I’m developing a motor controller based on a dsPIC33EP64MC504 from Microchip. The motor is a brushless permanent magnet synchronous motor of about 500W on 50V. The controller is based on an SVM algorithm from Microchip application notes. The bridge uses 6 MOSFETs SiR882ADP (100V) from Vishay. No speed nor current regulation is achieved meaning the motor is open loop controlled.
We‘ve first implemented a simple BLDC controller based on Hall effect sensors and it worked great. We’ve then decided to improve the control using a 1deg resolution encoder to achieve a sinusoidal control (for a later Vector Control and current control). Here we are facing some problems of exploding/burning/blowing MOSFETs at middle range power. I will not explain all the design choices and issues : we are working on it but I would like to investigate one soft/hard choice: the hardware current limitation strategy we've changed between the 2 designs.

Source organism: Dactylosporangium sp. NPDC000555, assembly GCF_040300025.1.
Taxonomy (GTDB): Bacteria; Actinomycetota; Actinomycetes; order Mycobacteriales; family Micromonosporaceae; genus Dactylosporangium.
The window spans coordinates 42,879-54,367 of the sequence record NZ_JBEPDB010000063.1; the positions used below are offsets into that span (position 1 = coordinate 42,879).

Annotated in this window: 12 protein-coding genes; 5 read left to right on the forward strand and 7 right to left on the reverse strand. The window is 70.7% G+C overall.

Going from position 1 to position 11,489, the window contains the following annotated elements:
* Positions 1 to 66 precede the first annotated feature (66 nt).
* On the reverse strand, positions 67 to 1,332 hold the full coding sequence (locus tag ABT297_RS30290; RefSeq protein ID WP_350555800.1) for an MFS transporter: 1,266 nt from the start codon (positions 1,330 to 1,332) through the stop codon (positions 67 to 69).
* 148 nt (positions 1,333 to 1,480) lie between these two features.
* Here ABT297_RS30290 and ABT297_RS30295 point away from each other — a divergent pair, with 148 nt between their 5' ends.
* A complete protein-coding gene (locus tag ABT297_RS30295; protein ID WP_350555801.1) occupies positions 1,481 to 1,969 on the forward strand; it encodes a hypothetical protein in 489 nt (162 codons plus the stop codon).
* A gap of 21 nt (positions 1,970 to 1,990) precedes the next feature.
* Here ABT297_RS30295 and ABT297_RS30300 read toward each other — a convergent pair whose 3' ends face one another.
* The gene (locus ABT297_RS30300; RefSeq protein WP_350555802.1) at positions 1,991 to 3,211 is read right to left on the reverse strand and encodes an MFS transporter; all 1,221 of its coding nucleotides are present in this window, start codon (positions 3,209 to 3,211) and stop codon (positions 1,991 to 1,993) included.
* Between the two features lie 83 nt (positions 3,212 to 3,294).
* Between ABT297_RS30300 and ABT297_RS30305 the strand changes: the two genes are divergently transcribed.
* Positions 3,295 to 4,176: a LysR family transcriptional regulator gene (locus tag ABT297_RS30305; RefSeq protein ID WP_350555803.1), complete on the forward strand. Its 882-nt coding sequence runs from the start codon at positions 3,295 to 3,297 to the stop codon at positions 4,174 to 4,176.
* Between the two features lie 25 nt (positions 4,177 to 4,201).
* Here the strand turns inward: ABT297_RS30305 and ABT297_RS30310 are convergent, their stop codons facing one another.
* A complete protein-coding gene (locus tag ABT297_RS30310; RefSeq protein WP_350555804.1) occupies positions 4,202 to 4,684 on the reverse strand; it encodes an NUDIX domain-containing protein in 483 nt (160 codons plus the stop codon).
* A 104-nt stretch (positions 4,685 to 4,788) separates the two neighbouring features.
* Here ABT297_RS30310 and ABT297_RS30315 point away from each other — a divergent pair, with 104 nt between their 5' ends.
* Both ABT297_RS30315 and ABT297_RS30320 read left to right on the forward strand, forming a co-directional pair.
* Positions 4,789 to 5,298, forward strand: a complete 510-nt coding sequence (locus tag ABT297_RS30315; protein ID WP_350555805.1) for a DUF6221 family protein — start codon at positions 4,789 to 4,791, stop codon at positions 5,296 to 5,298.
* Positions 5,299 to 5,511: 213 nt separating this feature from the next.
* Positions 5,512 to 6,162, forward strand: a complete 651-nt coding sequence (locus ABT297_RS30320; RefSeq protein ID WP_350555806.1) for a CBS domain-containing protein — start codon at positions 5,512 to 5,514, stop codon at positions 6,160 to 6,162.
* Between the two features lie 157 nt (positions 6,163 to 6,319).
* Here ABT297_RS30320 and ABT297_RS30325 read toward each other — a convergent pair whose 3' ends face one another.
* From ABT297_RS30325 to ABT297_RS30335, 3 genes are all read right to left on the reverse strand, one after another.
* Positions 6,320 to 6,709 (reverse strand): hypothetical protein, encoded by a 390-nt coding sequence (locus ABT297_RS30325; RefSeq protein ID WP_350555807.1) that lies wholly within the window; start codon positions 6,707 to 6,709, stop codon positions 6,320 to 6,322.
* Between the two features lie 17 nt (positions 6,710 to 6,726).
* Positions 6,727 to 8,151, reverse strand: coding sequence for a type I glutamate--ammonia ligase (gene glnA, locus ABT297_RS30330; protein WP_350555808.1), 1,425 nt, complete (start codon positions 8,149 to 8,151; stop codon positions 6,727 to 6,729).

The current limitation is an hardware dsPIC embedded function which overrides the PWM commands normally driven by the SVM based on an analog signal from current sensor.
- The first strategy (version 1): the bus current value controls the 3 PWMs (all MOSFETs are open as soon as the current limit is activated and overrides the PWM signals out from the SVM).
- The second one (version 2): the low side current of each half bridge controls each PWM independently: the corresponding half bridge is open in case of a current limit.
I understand that in the first strategy, the body diodes of the MOSFETs turn the driving bridge into a classical 6 diode rectifier: current is recharging our battery is that right? Anyway, this strategy seems really safe!
But what happen in the second case? Could the opening of only one half-bridge be the responsible for voltage overshoot and MOSFET destructions due to current loop behaving in a different way than in the first version? For example what happen in the case where the current limitation on PWM2 (the blue one) opens the corresponding half-bridge in the following condition ?
Thank you for your time and the answer you will give me (or not).